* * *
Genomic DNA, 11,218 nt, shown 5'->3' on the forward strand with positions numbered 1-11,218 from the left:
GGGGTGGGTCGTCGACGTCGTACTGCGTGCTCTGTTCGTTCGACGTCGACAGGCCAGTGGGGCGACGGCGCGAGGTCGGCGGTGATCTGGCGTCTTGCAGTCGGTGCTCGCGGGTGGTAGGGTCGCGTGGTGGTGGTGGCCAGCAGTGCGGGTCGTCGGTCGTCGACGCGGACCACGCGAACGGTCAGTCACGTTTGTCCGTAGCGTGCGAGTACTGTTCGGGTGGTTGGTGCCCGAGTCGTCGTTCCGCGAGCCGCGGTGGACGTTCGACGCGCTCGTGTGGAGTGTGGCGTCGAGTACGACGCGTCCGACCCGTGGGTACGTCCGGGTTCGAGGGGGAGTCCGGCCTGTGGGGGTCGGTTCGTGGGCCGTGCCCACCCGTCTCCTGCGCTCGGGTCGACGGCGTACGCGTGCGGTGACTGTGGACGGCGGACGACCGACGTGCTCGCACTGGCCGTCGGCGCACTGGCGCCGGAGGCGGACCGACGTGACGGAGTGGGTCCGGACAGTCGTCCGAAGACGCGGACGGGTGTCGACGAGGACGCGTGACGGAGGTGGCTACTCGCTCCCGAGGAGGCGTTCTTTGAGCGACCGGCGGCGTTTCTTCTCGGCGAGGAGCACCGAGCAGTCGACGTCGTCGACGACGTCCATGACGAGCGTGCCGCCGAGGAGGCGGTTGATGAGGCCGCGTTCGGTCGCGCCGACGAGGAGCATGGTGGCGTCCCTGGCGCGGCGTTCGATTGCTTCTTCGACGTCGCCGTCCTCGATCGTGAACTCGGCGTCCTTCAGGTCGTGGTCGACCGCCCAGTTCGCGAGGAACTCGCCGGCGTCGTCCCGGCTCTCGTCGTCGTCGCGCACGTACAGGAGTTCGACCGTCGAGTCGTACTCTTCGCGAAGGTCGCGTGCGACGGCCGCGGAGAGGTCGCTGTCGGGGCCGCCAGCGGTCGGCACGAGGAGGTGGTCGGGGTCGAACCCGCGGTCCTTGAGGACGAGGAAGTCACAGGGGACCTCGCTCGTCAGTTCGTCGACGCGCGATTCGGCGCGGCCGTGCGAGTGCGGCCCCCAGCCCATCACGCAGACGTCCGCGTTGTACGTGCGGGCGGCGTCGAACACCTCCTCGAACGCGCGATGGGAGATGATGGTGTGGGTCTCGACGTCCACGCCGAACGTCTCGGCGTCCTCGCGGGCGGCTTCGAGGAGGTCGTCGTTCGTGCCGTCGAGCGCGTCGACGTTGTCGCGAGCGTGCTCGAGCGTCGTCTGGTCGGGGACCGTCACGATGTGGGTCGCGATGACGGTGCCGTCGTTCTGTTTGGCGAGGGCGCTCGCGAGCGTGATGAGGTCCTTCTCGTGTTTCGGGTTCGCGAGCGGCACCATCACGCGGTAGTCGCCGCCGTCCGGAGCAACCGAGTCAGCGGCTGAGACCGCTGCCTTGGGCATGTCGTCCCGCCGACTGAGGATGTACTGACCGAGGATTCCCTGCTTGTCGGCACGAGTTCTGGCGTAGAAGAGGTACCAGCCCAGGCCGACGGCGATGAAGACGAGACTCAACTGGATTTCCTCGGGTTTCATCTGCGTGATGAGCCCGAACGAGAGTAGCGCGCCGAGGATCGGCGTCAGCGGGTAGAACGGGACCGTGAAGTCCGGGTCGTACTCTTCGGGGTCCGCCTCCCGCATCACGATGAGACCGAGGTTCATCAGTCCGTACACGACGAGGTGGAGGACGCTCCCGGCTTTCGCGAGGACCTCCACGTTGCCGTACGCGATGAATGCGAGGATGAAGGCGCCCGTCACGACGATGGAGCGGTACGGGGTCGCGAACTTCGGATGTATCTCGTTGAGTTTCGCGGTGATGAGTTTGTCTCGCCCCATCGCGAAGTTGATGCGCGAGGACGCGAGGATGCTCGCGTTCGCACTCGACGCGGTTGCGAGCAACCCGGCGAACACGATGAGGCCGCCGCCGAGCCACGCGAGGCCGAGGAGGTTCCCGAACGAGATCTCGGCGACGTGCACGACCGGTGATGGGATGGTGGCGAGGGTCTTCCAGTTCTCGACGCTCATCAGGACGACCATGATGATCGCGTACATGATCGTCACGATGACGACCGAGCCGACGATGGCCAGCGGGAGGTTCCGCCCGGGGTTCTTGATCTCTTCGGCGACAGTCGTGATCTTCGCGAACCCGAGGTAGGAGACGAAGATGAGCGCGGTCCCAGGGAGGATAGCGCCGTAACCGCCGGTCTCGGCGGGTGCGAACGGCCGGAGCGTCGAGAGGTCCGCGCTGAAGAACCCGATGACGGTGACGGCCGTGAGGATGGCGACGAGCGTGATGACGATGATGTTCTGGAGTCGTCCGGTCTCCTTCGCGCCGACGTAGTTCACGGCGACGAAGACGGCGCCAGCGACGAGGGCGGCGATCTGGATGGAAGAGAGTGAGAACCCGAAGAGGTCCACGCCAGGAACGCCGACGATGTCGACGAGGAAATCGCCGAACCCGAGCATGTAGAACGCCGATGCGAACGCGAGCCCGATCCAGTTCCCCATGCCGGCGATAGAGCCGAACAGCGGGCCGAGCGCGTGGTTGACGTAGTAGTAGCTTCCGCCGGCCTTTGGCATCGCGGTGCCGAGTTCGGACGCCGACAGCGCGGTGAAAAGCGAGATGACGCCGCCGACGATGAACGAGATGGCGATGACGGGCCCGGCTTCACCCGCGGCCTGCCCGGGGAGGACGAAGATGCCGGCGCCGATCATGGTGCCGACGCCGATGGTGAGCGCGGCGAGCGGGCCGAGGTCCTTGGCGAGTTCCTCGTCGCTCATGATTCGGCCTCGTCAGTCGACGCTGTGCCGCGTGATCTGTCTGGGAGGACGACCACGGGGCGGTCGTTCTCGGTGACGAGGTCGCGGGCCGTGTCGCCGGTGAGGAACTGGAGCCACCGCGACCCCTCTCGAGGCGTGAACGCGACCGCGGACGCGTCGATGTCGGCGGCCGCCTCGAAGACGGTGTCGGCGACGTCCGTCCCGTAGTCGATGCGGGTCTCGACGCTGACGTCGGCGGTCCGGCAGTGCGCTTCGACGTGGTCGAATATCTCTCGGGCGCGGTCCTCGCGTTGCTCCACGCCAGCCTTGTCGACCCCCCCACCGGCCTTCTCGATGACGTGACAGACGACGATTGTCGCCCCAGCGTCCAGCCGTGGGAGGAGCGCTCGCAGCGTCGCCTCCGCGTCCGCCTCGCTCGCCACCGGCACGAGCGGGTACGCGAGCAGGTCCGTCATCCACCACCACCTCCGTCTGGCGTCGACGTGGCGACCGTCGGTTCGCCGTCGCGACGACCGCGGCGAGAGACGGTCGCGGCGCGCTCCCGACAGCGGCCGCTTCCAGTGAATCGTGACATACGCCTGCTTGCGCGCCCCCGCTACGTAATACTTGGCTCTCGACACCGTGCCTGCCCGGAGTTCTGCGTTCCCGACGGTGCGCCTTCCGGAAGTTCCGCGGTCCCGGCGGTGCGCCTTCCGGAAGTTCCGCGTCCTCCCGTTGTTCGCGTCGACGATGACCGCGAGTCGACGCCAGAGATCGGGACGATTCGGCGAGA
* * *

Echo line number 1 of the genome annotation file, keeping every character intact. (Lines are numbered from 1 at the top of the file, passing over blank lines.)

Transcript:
Genomic DNA, 11,218 nt, shown 5'->3' on the forward strand with positions numbered 1-11,218 from the left: